One thing I did notice though is that HTTP seems considerably slower than the TCP/IP connectivity for updates to the repository. I was always amazed at speed of Tortoise and Subversion, but now there's a definite lag between updates even if the connection is not over SSL. I would have expected a slight slowdown, but not so significantly. Not a huge deal - there's not that much code going back and forth for me, but something to consider especially if your main goal is set up a personal repository.

VisualSVN Server is cool. It makes getting a new repository set up on a server a snap - one less thing to configure on the many things that need to get set up on a new server. There are a few rough edges, but they are minor and the core features especially related to set up work well and that's really what counts.

Posted in Software Development  

The Voices of Reason


pete w
September 14, 2008

# re: Running VisualSVN Server for Subversion Source Control

Speaking of "dead simple", try hooking that system up to TeamCity for the automated builds. I set one of my clients up with a subversion/teamcity system that cost them $0 that rivals team foundation server any day :)


Rob Conery
September 14, 2008

# re: Running VisualSVN Server for Subversion Source Control

Nice post Rick! Is it my imagination or have your posts "mellowed" a bit since you've been back in Maui??? No trades recently though... good for barbecues!

I wrote up a post on how to set up VisualSVN Server and TeamCity - basically setting yourself up in big bitchen way for free:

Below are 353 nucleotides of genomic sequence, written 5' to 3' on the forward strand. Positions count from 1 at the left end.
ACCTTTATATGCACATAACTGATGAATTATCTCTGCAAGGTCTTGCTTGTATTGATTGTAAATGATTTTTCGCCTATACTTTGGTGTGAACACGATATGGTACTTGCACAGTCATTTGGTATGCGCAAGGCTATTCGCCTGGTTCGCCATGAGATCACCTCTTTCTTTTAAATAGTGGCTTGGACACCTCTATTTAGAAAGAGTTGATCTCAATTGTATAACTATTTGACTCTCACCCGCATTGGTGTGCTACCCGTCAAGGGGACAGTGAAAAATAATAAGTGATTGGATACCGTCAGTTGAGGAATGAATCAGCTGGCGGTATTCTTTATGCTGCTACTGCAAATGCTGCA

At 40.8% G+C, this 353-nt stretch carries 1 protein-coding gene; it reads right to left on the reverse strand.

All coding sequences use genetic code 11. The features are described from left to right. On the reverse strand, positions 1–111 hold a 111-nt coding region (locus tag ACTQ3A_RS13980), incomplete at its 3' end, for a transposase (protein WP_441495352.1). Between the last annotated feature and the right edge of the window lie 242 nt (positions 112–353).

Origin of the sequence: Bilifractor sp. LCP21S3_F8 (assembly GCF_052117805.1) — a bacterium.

Rick Strahl
September 14, 2008

# re: Running VisualSVN Server for Subversion Source Control

@Rob - Mellowed? Nah - just holding it in <g>... but no doubt life back on the island is a lot slower. It takes me a bit to hit my full stride again after coming back.

Thanks for the hints to TeamCity both to you and Pete. It's something I've been meaning to look into but truth is these projects are solitary for me at the moment (even though I've started putting some stuff on the public site) so it's something on the 'nice to get around to' pile for me. OTOH, you do make it sound so quick and easy you might have just convinced me to do this sooner rather than later.

So where do you run the CI server? On a separate server at the office?

Amre Ellafi
September 14, 2008

# re: Running VisualSVN Server for Subversion Source Control

Cool ! just add AnkhSVN to visual studio and rock your world ;)

Rob Conery
September 14, 2008

# re: Running VisualSVN Server for Subversion Source Control